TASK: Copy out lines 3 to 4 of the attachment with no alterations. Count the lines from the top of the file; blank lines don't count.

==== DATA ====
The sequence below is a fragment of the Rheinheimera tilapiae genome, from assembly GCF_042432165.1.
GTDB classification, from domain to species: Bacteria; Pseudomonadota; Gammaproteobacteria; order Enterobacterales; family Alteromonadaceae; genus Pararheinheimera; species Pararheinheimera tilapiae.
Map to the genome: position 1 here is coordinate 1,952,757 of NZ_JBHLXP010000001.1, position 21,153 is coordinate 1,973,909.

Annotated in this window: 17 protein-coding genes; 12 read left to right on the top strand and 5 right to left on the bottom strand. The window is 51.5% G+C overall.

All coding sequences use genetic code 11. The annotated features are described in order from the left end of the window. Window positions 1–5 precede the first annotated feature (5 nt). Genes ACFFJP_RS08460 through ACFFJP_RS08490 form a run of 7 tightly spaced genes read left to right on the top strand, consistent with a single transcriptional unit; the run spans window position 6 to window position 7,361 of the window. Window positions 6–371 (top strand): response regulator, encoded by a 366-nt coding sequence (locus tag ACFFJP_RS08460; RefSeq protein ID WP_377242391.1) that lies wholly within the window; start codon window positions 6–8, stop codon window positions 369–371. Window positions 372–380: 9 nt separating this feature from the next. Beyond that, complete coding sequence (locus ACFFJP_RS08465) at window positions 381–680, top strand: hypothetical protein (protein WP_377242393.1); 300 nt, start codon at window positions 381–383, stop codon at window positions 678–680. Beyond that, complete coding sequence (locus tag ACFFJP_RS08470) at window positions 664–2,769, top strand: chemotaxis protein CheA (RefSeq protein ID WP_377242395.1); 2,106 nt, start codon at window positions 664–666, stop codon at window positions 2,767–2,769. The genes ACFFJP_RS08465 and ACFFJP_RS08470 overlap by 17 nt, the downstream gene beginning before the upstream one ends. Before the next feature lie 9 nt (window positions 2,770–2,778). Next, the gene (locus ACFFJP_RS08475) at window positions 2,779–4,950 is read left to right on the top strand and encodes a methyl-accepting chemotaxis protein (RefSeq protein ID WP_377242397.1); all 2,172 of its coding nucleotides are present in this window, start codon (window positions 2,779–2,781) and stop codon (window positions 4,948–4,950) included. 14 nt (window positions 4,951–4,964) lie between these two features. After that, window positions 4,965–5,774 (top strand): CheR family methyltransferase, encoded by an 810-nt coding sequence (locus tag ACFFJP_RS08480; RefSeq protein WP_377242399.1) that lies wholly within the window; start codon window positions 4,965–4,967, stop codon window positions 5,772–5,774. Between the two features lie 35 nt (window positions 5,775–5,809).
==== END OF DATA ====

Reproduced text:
Map to the genome: position 1 here is coordinate 1,952,757 of NZ_JBHLXP010000001.1, position 21,153 is coordinate 1,973,909.

Annotated in this window: 17 protein-coding genes; 12 read left to right on the top strand and 5 right to left on the bottom strand. The window is 51.5% G+C overall.